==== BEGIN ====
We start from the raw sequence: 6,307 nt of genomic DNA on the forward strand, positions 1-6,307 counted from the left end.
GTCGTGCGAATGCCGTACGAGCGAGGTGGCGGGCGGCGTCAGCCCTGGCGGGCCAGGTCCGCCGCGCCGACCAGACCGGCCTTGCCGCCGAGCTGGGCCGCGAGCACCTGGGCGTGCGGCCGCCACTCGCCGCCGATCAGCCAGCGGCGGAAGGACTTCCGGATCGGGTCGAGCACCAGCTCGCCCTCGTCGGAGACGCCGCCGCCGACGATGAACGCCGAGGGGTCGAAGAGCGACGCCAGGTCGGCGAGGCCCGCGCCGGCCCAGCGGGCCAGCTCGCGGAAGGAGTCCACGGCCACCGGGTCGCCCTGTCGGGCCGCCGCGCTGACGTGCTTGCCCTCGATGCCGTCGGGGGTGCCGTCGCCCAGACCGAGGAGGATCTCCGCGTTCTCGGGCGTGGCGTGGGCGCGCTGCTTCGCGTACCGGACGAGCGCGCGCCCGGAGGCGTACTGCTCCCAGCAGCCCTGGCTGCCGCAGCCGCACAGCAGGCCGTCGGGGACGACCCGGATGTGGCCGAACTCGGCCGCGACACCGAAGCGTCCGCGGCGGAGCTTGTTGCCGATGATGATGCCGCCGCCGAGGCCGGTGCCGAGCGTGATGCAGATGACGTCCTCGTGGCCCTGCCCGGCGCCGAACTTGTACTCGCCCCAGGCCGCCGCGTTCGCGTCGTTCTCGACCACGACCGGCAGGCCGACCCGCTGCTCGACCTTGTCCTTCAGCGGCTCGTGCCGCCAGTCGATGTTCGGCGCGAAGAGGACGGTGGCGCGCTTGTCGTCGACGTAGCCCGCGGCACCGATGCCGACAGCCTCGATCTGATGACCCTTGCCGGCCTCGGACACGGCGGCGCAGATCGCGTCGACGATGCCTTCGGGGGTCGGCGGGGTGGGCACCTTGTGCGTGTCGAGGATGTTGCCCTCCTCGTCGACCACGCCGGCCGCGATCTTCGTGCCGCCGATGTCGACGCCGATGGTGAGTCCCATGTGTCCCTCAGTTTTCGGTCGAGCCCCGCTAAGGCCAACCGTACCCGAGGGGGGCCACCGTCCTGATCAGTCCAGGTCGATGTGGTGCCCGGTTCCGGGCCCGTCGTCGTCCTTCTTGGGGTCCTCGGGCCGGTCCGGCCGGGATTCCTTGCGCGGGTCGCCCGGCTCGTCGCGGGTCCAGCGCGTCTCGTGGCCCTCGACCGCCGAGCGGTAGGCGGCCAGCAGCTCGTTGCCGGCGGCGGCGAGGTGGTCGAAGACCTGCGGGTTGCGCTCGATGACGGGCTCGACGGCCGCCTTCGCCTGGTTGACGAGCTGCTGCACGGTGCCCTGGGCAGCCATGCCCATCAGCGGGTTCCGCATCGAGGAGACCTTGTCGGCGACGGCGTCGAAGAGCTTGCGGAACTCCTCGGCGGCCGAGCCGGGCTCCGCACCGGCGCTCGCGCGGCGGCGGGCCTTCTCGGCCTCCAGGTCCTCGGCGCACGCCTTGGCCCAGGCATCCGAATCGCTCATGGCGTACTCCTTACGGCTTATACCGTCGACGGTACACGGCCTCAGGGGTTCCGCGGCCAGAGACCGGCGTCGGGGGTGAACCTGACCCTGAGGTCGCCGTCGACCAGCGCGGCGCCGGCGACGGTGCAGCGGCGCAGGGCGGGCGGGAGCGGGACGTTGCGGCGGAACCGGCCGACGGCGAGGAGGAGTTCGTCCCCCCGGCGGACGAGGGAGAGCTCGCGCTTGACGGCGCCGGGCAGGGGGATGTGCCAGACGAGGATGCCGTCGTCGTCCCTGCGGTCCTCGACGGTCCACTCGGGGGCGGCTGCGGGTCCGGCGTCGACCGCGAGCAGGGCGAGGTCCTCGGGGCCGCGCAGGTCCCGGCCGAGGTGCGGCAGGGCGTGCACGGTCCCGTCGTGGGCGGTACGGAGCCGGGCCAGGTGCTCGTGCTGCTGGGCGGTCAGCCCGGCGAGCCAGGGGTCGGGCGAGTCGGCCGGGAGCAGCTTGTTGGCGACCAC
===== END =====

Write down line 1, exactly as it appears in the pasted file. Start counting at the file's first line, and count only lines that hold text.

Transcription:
We start from the raw sequence: 6,307 nt of genomic DNA on the forward strand, positions 1-6,307 counted from the left end.